Fighting Fossil Fuels in the Era of Trump

Four ways to make progress on clean energy now.

The president of the United States, who neither knows nor cares about climate change, is actively seeking to restore coal, oil, and fracked gas to the top of the national energy pyramid. He has appointed a ghastly assemblage of climate deniers, oil industry insiders, and ethically bankrupt grifters to run energy policy. Their early work has been devastating. Trump walked away from the Paris accords, rolled back the federal Clean Power Plan, and moved to open vast areas of public lands to fossil fuel exploration. Congress is hardly better: Gridlocked at the best of times, the Republican majority refuses even the most sensible measures to hold fossil fuels accountable. While the rest of the globe moves forward to transition away from fossil fuels, the current government of the United States is racing in the opposite direction.

Does this mean that progress on fossil fuels is stalled until the political picture changes? The answer is no. While working towards a shift in Congress and White House will be key, we do not have time to wait. The clean energy revolution is well underway and its momentum is unstoppable. In the meantime, here are a few principles that can guide work keeping fossil fuels from getting back in the way.

1. It’s the Infrastructure, Stupid

Achieving a clean energy economy will require a top-to-bottom transition of our entire energy and transportation sectors. The first critical step is to prevent major infrastructure investments that would “lock in” fossil fuel use—investments like new pipelines, power plants, and export terminals. These projects, if built, would operate for decades and make phasing out fossil fuels even harder to achieve than it already is. We may not be able to phase out fossil fuel use overnight, but we can block multi-billion dollar investments that commit us to these approaches for the next 50 years. And the good news is that many of these projects are decided at the state and local level, where decisions can be influenced by local communities despite a federal government that will aggressively support such projects.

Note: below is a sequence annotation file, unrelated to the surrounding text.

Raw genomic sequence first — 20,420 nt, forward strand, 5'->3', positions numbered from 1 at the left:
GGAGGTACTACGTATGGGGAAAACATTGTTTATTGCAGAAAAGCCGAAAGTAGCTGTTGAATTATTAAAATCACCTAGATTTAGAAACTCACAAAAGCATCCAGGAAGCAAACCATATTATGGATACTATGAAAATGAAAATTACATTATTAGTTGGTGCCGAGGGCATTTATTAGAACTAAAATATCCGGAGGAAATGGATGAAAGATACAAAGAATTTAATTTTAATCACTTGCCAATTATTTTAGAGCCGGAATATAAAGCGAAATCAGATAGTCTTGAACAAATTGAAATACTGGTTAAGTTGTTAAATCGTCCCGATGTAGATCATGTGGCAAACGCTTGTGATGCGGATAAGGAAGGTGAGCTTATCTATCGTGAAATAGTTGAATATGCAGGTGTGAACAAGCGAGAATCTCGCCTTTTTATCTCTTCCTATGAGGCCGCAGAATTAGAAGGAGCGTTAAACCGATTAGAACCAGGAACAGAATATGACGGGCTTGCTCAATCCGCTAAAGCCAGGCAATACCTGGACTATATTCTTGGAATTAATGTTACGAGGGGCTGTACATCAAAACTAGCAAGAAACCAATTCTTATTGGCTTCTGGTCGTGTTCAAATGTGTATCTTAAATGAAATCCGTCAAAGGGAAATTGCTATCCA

The track record is impressive. Over the last two decades, advocates have blocked hundreds of proposed coal-fired power plants, and are leading the charge to force the closure of the oldest and dirtiest existing ones. They have led the fight to block major drilling investments in the Arctic Ocean, one of the world’s most sensitive environments. And a vibrant coalition of environmental and faith groups, businesses, and Indian Tribes effectively shut down the Pacific Northwest from being transformed into an international hub for coal, oil and liquefied natural gas industries. These are tough, resource intensive battles, but ones that committed communities can bring and win.

2. Correct Market Imbalances

Fossil fuels have historically been the cheapest form of energy for a simple reason: The price of using them does not account for the many costs they impose on people and the environment. Economists call these “externalities,” and the fossil fuel industry has mastered the art of externalizing its costs onto the public while “internalizing” all of the profits. For example, in order to get coal out of the ground, the industry literally has to blow the tops off mountains and bury streams in tons of rock, destroying the ecology of the area, and reducing property values and the quality of life for nearby residents. Transporting fossil fuel has big impacts too, from air pollution to oil spills. For example, moving crude oil via rail has resulted in catastrophic explosions, one of which killed 47 people, while oil pipelines spring leaks with depressing regularity. And of course, the burning of coal, oil, and gas itself represents the mother of all externalities, pumping out millions of tons of climate-altering greenhouse gasses and other pollutants that have major effects across the globe, all of which are dealt with on someone else’s dime. The dollar “price” of coal-fired electricity or a gallon of gas simply doesn’t reflect any of these costs.

Also distorting price signals are the direct and indirect subsidies that benefit fossil fuels, making them appear cheaper to consumers than they should be. Fossil fuel exploration has been subsidized to the tune of over $20 billion a year in taxpayer funds. In between subsidies and unpaid externalities, a 2015 International Monetary Fund study estimated that fossil fuels impose a staggering $5 trillion in costs annually.